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I am using a xml file as a database currently in development.

The xml file is going to be modified by multiple users over the network.(Not on a server per say but on my computer where they have access over the network)

I kinda know it is a bad idea to use xml for this but the structure of xml is much better/cleaner/something I like.

Wondering, what are my options ? As in would I be able to continue with the xml with some weird background custom connection ? (Which would verify all the necessary details to allow me to write/read from the xml without issues)

Or am I stuck in using some SQL type of database? If I am stuck in using that would there be some sort of database that is somewhat similar to XML...

EDIT: Reason for liking xml. Grouped easily for the eyes.

<SomeDocument name="Something">

rather than linking 3-4 tables together...

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Having just read the title of your question and not the details, the answer is "no." – iandisme Dec 2 '11 at 16:03
why do you want a database that is similar to xml? what is the driver for that? – Marc Gravell Dec 2 '11 at 16:04
@MarcGravell, I edited to include reasoning. – Reza M. Dec 2 '11 at 16:16
but.... databases aren't intended for the eyes...? – Marc Gravell Dec 2 '11 at 16:19
If I'm reading your question correctly, you want to use XML because it is easier to read. You won't be doing most of the reading, your software will. – mdm Dec 2 '11 at 16:21
up vote 1 down vote accepted

You would need to deal with concurrency issues if you used a file that several users had access to. Guarantees need to be made for one user not overwriting another user's changes made around the same time.

My suggestion is to use a proper database (e.g. SQL Server) that will handle these issues for you.

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Yeah, that's what I thought. – Reza M. Dec 2 '11 at 16:11
Anyway, Seems no answers are coming up anymore, So I will make this the solution as no alternate was shown... If anyone does update, I will update the solution accordingly. – Reza M. Dec 2 '11 at 18:19

There are some examples of XML based databases that support multi-user environments. One is the OneNote Revision File Format used by Microsoft OneNote. Although there is a very detailed documentation on that, it is tremendously complicated to support multiple users editing a single file. Basically one could argue that an XML based storage is not viable option when you need multi-user support.

If you are stuck with the XML file you could look into the OneNote file format, but it isn't a traditional XML format, since it also uses a "binary wrapper", meaning that the actual content is defined in XML data within the binary file, but transactions/revisions/free chunks are represented binary. This is necessary since you have to allocate specific portions of the file for users to write to, while you have the file open.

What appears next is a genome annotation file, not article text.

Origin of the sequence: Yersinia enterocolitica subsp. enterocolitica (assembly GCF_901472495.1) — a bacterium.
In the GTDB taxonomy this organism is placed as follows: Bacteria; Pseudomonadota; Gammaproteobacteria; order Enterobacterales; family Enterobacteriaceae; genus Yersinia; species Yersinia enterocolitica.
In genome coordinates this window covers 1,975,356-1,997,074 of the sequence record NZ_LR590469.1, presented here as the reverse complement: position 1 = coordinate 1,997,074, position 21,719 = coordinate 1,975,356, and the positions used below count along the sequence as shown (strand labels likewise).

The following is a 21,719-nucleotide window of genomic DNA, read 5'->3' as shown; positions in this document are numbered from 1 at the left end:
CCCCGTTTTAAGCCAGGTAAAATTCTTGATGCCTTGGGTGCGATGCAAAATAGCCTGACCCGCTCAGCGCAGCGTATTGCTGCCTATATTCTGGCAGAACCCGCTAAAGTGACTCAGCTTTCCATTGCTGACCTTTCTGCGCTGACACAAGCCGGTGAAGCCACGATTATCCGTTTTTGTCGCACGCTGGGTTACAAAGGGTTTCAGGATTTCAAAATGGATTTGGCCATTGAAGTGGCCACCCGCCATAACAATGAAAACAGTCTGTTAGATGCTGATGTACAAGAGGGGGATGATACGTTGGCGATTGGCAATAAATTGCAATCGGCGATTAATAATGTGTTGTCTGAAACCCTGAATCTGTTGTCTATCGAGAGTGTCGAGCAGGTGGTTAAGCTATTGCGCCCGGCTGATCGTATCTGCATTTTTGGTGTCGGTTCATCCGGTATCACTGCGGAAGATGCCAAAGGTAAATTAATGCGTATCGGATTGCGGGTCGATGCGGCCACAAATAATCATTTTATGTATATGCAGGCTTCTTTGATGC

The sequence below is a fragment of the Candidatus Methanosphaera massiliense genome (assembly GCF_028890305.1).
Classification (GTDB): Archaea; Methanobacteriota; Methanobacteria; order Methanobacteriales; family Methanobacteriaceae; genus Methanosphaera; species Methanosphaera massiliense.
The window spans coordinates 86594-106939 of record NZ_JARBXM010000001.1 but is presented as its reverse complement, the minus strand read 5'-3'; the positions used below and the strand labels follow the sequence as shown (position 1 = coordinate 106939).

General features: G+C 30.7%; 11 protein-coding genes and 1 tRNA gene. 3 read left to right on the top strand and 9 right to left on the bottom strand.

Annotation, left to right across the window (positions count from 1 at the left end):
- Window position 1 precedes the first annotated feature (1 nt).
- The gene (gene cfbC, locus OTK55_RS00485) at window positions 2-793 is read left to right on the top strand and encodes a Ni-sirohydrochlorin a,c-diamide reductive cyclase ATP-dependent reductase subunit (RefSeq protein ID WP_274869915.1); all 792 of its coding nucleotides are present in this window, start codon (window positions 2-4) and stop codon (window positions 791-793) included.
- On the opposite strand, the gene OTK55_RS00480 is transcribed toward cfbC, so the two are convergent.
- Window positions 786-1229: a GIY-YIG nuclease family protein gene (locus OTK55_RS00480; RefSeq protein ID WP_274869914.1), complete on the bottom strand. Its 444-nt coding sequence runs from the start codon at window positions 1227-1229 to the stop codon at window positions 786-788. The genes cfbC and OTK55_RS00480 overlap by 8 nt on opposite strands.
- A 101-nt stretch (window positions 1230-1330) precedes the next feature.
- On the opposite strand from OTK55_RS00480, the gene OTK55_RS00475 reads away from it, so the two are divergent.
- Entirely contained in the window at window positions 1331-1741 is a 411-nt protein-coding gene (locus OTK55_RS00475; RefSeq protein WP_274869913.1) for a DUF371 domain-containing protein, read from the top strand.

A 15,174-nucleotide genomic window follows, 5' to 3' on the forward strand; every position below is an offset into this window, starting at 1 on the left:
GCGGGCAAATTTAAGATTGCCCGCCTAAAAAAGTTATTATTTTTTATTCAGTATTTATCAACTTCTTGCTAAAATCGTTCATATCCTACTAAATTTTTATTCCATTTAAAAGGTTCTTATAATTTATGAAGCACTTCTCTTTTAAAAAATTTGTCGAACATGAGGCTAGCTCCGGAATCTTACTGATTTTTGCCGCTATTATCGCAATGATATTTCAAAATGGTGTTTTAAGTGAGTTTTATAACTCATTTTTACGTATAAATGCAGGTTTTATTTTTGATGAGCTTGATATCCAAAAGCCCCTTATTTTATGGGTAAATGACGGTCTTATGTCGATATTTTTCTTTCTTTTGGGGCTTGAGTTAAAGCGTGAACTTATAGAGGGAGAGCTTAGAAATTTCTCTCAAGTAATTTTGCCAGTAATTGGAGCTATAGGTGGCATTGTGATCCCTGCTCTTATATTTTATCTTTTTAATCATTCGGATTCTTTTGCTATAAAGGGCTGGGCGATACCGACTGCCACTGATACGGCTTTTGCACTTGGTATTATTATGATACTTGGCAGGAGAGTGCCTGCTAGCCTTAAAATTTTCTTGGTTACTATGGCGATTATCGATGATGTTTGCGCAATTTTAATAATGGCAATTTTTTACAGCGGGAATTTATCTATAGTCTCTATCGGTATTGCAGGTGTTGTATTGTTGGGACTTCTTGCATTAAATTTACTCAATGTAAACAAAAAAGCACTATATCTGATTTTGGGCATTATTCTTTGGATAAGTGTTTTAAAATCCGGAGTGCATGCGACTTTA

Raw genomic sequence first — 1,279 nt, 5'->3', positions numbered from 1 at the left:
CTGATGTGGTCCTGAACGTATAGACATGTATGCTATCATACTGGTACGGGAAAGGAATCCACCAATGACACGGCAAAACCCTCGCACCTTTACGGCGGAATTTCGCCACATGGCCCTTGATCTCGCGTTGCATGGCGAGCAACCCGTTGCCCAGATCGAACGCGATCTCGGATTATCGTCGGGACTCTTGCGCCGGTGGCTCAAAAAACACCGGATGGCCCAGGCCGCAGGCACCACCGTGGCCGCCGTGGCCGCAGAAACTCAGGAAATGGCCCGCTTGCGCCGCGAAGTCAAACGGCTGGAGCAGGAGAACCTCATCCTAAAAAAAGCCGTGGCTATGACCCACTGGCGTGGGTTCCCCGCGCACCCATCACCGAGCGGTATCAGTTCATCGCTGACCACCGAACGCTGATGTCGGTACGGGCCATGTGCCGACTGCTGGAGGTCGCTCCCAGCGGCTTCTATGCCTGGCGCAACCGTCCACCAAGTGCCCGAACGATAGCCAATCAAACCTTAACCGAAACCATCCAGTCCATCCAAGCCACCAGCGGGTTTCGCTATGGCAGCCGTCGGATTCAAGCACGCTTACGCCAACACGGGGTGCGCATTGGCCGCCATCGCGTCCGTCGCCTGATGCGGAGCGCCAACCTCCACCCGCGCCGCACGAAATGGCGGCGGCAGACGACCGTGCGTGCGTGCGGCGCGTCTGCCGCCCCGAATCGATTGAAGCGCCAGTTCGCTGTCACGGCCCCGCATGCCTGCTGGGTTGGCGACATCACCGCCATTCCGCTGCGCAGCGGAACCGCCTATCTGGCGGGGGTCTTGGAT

If you don't want to use a dedicated server software, you could use various file-based databases like SQL CE or SQLite.

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Good Stuff. Ain't going to make it more complicated but I will look into this, sounds fun. – Reza M. Dec 2 '11 at 16:18

I am not familiar with the C# soultions, but for our java application we use eXist-db and query it with xquery. I'm not too familiar with it, but some use markLogic. Still more use Berkley db.

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The eXist-db looks like what I wanted but from there website I cannot see if they support anything more than JAva. The other ones, are products I would require to purchase and as this is a non-profitable software which is only for convenience, it wouldn't be good to purchase anything. – Reza M. Dec 2 '11 at 16:33
as far as I know, it is java only. They do have a very active mailing list -- they have an IRC channel, but I have never had a need to utilize it. – matchew Dec 2 '11 at 16:52

The question whether or not to use a native XML database, an XML-enabled database, a so-called NoSQL database, or any of the more traditional methods can rely on multiple factors. Just to mention two:

  • Most importantly, do you have your data in XML, and do you want to keep it that way? If so, use an XML-enabled solution.
  • Do you need scalability or performance? If so, you will need a solution that can deal with that. There are lots of NoSQL and XML databases that are well capable of handling that.

As for concurrency: any database should deal with that natively.

A number of databases have been mentioned already. To single out a few, MarkLogic Server ( ) is built to scale and perform upto Terabyte scale (and beyond), and has connectors for amongst others Java and .Net. The solution from 28msec ( based on Zorba) runs in the cloud, and should scale too.

But most interesting to mention here is that these databases are often used through HTTP / REST interfaces. That allows easy integration from any programming language, and makes interchanging easier too.

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